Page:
The pitfalls of Forex trading
The FOREX currency market (FOReign currency EXchange) is the most attractive one for beginners. What is its alternative?
Please, read this article before you start trading on Forex.
- Forex specific features;
- Forex statistics;
- types of Forex brokers;
- risks of trading through a Forex broker;
- pros of trading currency futures.
Forex specific features
An important feature of trading currency pairs on Forex is absence of a centralised marketplace. Despite the fact that Forex is a huge market, it is loosely regulated because it doesn’t have a managing body, which would control it 24/7.
It would be correct to say that currency exchange is carried out in a decentralized manner in the electronic form on the over-the-counter (OTC) basis. Transactions are performed through computer networks between the market participants all over the world rather than on one centralized exchange.
- Forex is open 24 hours a day 5 days a week. However, some banks trade with each other on weekends.
- According to some sources, the Forex trading volume reaches USD 5 trillion a day, surpassing any other stock exchange.
Unlike stock markets, the roots of which go back through the ages (you will find more details in the article about the exchange organizational structure), the modern Forex is a rather young market. It originates from setting up the Bretton Woods system in 1944, when main currencies were allowed to be freely convertible with respect to each other.
Major commercial and investment banks formed Forex at the beginning. They executed trades on behalf of their customers (for example, international manufacturers who wanted to hedge their currency risks) and also realised speculative possibilities for trading currencies on their accounts.
This is ↓ how it looked like in City Corp on Wall Street in 1980:
Internet and personal hardware and online trading operation software capacities were developed in the course of time. And trading on Forex became more easily accessible and popular year after year.
According to the Google Trends statistics (see the picture below), we can see the growing public interest in Forex trading at the very beginning of the 21st century. The highest point of popularity (1) was during the financial crisis in 2008. The interest became to gradually fade out in the 2010s but not strongly (in the trader’s language – within acceptable retracement).
The new round of Forex popularity (2) has been observed during 2019-2020. It is stemming from, among other things, high volatility of currency pairs during the crisis, caused by the coronavirus pandemic.
Demand breeds supply. A whole network of Forex brokers started to develop in response to the public interest. Its core was formed by several dozen famous firms, stocks of which are even traded on NYSE and NASDAQ. Hundreds of small brokers around them ‘come into life’ and ‘die’.
It goes without saying that a man from the street cannot start trading out of the blue along with major banks – UBS, Goldman Sachs, BNP Paribas and others. Forex brokers perform an intermediary function for accessing Forex and focus on small customers (retail traders), whose average deposit is about USD 500-1,000.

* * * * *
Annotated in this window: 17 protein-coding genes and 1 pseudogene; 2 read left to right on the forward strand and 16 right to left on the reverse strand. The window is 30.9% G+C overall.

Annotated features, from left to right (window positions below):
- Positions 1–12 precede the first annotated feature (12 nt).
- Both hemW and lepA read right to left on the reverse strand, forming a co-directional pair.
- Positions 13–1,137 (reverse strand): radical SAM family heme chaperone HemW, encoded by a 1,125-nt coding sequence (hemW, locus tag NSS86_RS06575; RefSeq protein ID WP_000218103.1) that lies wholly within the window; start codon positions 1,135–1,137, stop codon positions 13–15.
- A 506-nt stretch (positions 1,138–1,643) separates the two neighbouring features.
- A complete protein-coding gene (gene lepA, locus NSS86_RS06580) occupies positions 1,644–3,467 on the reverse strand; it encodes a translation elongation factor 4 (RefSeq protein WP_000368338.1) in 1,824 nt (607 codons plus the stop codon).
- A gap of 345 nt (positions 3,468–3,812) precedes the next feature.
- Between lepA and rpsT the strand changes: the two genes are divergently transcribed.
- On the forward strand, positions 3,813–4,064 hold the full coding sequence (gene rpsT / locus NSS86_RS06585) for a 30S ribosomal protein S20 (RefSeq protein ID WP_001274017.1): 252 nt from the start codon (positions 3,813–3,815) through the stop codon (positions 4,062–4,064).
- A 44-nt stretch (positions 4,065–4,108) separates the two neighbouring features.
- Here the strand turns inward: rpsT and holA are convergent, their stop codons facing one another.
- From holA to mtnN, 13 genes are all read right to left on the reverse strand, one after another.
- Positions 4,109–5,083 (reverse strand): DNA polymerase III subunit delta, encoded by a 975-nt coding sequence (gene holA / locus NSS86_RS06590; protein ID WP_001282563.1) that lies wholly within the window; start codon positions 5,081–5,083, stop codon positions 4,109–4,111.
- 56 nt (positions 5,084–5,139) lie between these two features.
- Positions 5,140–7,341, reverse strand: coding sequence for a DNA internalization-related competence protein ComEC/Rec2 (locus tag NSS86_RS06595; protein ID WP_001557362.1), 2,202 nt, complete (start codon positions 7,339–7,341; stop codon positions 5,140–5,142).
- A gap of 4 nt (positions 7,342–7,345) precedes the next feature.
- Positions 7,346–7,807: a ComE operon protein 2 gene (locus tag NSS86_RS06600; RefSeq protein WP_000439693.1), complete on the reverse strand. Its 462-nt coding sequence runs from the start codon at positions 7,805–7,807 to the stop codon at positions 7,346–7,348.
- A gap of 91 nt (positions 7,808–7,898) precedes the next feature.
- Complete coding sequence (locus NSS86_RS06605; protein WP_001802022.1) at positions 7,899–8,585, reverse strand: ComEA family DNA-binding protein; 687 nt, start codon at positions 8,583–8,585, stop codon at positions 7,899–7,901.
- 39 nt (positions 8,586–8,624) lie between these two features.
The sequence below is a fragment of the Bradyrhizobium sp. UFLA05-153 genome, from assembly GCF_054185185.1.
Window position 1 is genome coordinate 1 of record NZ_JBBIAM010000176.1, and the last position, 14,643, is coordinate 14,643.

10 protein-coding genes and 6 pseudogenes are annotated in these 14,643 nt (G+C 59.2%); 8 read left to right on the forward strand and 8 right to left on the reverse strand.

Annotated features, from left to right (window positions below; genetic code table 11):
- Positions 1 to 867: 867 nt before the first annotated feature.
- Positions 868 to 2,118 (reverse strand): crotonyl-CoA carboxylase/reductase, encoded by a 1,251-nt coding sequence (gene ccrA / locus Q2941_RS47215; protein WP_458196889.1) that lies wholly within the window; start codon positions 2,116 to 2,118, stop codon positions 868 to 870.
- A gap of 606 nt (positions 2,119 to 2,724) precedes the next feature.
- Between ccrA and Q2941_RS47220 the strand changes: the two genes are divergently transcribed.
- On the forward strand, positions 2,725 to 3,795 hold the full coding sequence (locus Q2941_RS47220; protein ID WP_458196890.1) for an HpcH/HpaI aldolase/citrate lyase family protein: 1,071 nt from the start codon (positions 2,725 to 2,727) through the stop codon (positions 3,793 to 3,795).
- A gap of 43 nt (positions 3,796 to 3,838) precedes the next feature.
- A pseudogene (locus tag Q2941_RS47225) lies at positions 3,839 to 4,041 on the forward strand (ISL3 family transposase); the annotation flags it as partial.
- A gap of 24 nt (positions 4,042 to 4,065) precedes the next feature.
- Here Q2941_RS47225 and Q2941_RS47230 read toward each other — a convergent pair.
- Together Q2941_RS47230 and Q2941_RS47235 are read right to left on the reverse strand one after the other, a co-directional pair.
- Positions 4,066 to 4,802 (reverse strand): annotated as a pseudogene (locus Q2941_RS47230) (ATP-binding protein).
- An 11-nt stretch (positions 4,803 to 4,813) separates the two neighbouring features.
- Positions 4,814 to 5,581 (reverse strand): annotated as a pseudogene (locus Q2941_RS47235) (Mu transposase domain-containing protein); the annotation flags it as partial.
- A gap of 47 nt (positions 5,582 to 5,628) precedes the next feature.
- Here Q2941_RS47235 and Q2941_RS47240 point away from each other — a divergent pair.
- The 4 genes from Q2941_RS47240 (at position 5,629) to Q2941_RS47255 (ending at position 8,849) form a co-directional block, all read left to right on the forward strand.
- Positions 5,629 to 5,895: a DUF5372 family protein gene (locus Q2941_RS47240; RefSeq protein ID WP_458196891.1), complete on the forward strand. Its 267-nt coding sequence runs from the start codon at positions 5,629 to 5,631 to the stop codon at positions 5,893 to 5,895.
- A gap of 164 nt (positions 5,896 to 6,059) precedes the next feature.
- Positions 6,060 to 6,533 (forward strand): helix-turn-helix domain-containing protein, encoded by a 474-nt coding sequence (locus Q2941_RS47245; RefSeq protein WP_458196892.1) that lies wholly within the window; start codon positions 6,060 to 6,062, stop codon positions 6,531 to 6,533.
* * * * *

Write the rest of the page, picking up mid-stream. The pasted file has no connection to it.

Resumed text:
According to BrokerNotes for the year 2018, there were 14 million online traders in the world. The major part of these retailers were young people at the ages from 25 to 35 years.
According to Financial Magnates for the same 2018 year, the total turnover of Forex brokers was at the level of USD 15 billion a quarter (which is much less than USD 5 trillion, because Forex brokers provide services to retail traders rather than institutional ones, such as banks and major hedge funds).
Types of Forex brokers
In fact, a Forex broker is a rather catch-all notion. Dealers are often called brokers, although there is a difference between them.
- Dealers, simply speaking, are firms, which provide quotes from the exchange.
- Brokers provide access to exchange instrument trading.
For the purpose of this article, we will call them all brokers as it is generally accepted. So, depending on availability of a dealing desk (the functionality on providing quotes), there are 2 types of Forex brokers:
- Dealing Desk (DD).
- No Dealing Desk (NDD).
Let’s consider them in more detail.
Type 1. Dealing Desk Forex broker
In this case, a broker can match orders of his customers together. One customer buys EUR/USD and another sells it. The broker executes both orders making money on the commission fee and/or spread.
If an order, which comes from one customer, doesn’t have an offsetting order, which comes from another customer, the broker can:
- Bring the trade to the interbank, where an offsetting order will be found for sure.
- Play the market maker role by himself. In other words, the broker will execute the customer’s order by opening an offsetting order on his own account. If the customer constantly trades in the black, the broker will have accumulated losses. This is how a conflict of interests arises.
Specific features of DD (Dealing Desk) brokers:
- the customers receive quotes from the broker’s server rather than from the interbank;
- fixed spreads are inherent.
The ‘being own market maker’ scheme of business has been well-known since long ago. Bucket shops flourished in the United States as early as at the end of the 19th century. These were shops where gamblers bet on stock price growth/fall (the photo below shows the Haight & Freese bucket shop in Manhattan in 1899).